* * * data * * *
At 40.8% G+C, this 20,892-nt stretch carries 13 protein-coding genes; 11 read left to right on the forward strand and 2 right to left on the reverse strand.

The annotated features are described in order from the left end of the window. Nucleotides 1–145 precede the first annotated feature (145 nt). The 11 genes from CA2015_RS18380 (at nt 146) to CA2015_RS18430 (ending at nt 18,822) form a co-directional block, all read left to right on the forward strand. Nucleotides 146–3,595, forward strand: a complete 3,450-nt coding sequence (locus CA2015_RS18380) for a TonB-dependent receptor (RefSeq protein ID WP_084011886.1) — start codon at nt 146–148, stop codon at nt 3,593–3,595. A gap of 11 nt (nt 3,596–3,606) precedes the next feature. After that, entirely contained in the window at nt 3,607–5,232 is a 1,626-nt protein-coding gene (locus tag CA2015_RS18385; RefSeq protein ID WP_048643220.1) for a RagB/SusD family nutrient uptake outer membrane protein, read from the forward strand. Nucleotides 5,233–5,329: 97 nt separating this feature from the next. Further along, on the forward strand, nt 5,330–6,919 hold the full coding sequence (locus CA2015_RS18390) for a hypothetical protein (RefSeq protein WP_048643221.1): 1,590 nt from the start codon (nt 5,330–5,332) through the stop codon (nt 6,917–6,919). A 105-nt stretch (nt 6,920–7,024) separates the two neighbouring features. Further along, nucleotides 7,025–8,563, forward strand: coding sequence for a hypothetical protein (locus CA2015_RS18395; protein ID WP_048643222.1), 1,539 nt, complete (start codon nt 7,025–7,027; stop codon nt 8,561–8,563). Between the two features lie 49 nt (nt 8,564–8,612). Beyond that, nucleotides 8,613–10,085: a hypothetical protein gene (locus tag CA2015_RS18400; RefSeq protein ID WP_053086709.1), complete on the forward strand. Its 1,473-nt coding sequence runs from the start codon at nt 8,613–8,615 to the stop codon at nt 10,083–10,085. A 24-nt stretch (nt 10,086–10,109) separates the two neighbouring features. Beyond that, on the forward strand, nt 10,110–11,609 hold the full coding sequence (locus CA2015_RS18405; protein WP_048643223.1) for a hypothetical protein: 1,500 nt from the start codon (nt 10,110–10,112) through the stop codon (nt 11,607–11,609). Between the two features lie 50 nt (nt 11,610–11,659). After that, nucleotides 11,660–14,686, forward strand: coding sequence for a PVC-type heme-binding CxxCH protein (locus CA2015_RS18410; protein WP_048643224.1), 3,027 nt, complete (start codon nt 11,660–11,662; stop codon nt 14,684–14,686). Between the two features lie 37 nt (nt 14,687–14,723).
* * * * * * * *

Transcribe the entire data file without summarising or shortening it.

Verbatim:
At 40.8% G+C, this 20,892-nt stretch carries 13 protein-coding genes; 11 read left to right on the forward strand and 2 right to left on the reverse strand.

The annotated features are described in order from the left end of the window. Nucleotides 1–145 precede the first annotated feature (145 nt). The 11 genes from CA2015_RS18380 (at nt 146) to CA2015_RS18430 (ending at nt 18,822) form a co-directional block, all read left to right on the forward strand. Nucleotides 146–3,595, forward strand: a complete 3,450-nt coding sequence (locus CA2015_RS18380) for a TonB-dependent receptor (RefSeq protein ID WP_084011886.1) — start codon at nt 146–148, stop codon at nt 3,593–3,595. A gap of 11 nt (nt 3,596–3,606) precedes the next feature. After that, entirely contained in the window at nt 3,607–5,232 is a 1,626-nt protein-coding gene (locus tag CA2015_RS18385; RefSeq protein ID WP_048643220.1) for a RagB/SusD family nutrient uptake outer membrane protein, read from the forward strand. Nucleotides 5,233–5,329: 97 nt separating this feature from the next. Further along, on the forward strand, nt 5,330–6,919 hold the full coding sequence (locus CA2015_RS18390) for a hypothetical protein (RefSeq protein WP_048643221.1): 1,590 nt from the start codon (nt 5,330–5,332) through the stop codon (nt 6,917–6,919). A 105-nt stretch (nt 6,920–7,024) separates the two neighbouring features. Further along, nucleotides 7,025–8,563, forward strand: coding sequence for a hypothetical protein (locus CA2015_RS18395; protein ID WP_048643222.1), 1,539 nt, complete (start codon nt 7,025–7,027; stop codon nt 8,561–8,563). Between the two features lie 49 nt (nt 8,564–8,612). Beyond that, nucleotides 8,613–10,085: a hypothetical protein gene (locus tag CA2015_RS18400; RefSeq protein ID WP_053086709.1), complete on the forward strand. Its 1,473-nt coding sequence runs from the start codon at nt 8,613–8,615 to the stop codon at nt 10,083–10,085. A 24-nt stretch (nt 10,086–10,109) separates the two neighbouring features. Beyond that, on the forward strand, nt 10,110–11,609 hold the full coding sequence (locus CA2015_RS18405; protein WP_048643223.1) for a hypothetical protein: 1,500 nt from the start codon (nt 10,110–10,112) through the stop codon (nt 11,607–11,609). Between the two features lie 50 nt (nt 11,610–11,659). After that, nucleotides 11,660–14,686, forward strand: coding sequence for a PVC-type heme-binding CxxCH protein (locus CA2015_RS18410; protein WP_048643224.1), 3,027 nt, complete (start codon nt 11,660–11,662; stop codon nt 14,684–14,686). Between the two features lie 37 nt (nt 14,687–14,723).